Because of who we are and our role, Moms become consumed very quickly in the care of her new baby.  Often a new Dad will fear not being included in that special relationship between Mom and baby.  In many homes, a Mom often becomes the “gatekeeper” and actually determines when Dad can be involved with the baby.  Moms must allow Dad to take part in the care of their baby, or Dads will become distant from Mom and the baby.  As a Mom, you must trust Dad with the care of your child.

What can Mom do to help?

Include Dad in the parenting of your baby.  Let Dad in….allow him to “own” being a Dad.  Encourage him to care for your baby, don’t criticize his attempts or treat him like a babysitter.  Point out his successes in comforting the baby, changing diapers, or bathing.  Build his confidence in being a Dad.  Enjoy watching him develop his role as a Dad, and the difference in the way he interacts with your baby compared to you.  A child needs both!  In actuality, marriages will become stronger if you work as co-captains on the parenting team.

5.  Fear of never having sex again

Men often think that sex will never occur again.  (Who can blame them?!)  Dad also misses time with you.  Sex is usually the farthest thing from a new Mom’s mind, but it is not too far from a new Dad’s thoughts.  Physical connection is so important to a man, and not having that connection brings a real feeling of loss.

How can mom help?

Given time and patience, Moms will want to have sex again as much as a Dad will.  Encourage Dad to do things that will make you feel like more than a Mom.  Acknowledge that you know that there has been a decrease in time that you have spent with Dad. Talk about your feelings regarding “touch time” and sex.  Realize that you both have needs.  Studies show that new Moms that have physical contact with their partners, not necessarily sex but “touch time”, feel better and have less anxiety and stress.  Dads do too!  Soon, most Dads figure out that participating in caring for the baby, and helping out in the house often results in you feeling less overwhelmed and more open to physical touch.  My husband learned that using the vacuum  really benefited him! 🙂  Take the time to concentrate on him for a few minutes each day.  If you concentrate on him, he will also concentrate on you!  You both will feel better, and your relationship will be stronger.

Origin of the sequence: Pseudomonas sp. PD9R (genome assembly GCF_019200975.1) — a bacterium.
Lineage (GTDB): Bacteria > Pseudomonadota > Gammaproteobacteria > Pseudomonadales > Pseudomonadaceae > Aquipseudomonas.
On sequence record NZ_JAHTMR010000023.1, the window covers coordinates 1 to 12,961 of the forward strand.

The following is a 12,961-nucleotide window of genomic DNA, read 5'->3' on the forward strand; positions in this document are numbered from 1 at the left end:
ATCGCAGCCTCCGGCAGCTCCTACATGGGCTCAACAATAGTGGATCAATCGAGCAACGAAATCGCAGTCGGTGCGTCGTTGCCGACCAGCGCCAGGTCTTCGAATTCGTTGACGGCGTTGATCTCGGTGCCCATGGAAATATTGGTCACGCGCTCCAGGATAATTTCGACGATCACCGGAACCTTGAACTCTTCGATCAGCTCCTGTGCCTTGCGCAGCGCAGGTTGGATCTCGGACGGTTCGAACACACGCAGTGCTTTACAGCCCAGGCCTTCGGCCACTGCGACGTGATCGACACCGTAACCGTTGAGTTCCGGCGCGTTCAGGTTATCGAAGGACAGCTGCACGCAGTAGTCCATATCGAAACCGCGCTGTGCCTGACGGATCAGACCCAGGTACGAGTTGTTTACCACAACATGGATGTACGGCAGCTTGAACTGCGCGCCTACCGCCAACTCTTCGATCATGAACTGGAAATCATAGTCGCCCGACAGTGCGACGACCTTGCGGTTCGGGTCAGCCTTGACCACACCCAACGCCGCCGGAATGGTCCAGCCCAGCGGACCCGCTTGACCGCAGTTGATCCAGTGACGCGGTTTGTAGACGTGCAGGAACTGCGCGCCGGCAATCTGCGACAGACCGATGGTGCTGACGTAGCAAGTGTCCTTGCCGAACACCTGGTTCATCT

6.  Fear of not being a good father.

New Dads are usually less confident about caring for their new baby than Moms.  Most new Dads do not get any practice before their new baby is born.  Many have questions about how they will react to the added pressures and what a good Dad really is.  Dads have the same desire as Moms…to be the best parent they can and raise a healthy, happy, confident, successful child; but many times Dads question what their role exactly is in doing this.

What can Mom do to help?

Allow Dad some alone time with the baby.  The more time he spends with his baby, the more comfortable he will become.  Talk to him about what dreams he has as a father.  How does he define a “good dad”?  Open up conversations about what values and wisdom he wants to impart to your baby.  Talk about other parents, what do you both like about other Moms and Dads…what do you not like?  Tell him that you are confident in him, that he will be everything your child needs in a Dad.  Give Dad one task right away that he can own and that you do not hover around.  Praise his efforts with the  baby and do not treat him like a babysitter.

So Moms, we don’t have the corner on the market regarding fears of becoming a parent.   Dads often don’t share feelings verbally (another tidbit of information that probably isn’t earth shattering!)…and since Dads don’t share verbally, some of their fear is expressed nonverbally in behavior changes.  Support Dad in any way you can, because your baby needs what both you and Dad have to offer.  Give Dad a pat on the back, a word of encouragement, and embrace with him the challenges and fears that all parents experience as they  look into the eyes of their child knowing that this little being will bring incredible joy, worry, work, and inexplicable love.

More about Dads to come!

Take a breath, enjoy the joyful moments of each day, and remember you don’t have to be perfect to be the perfect parent.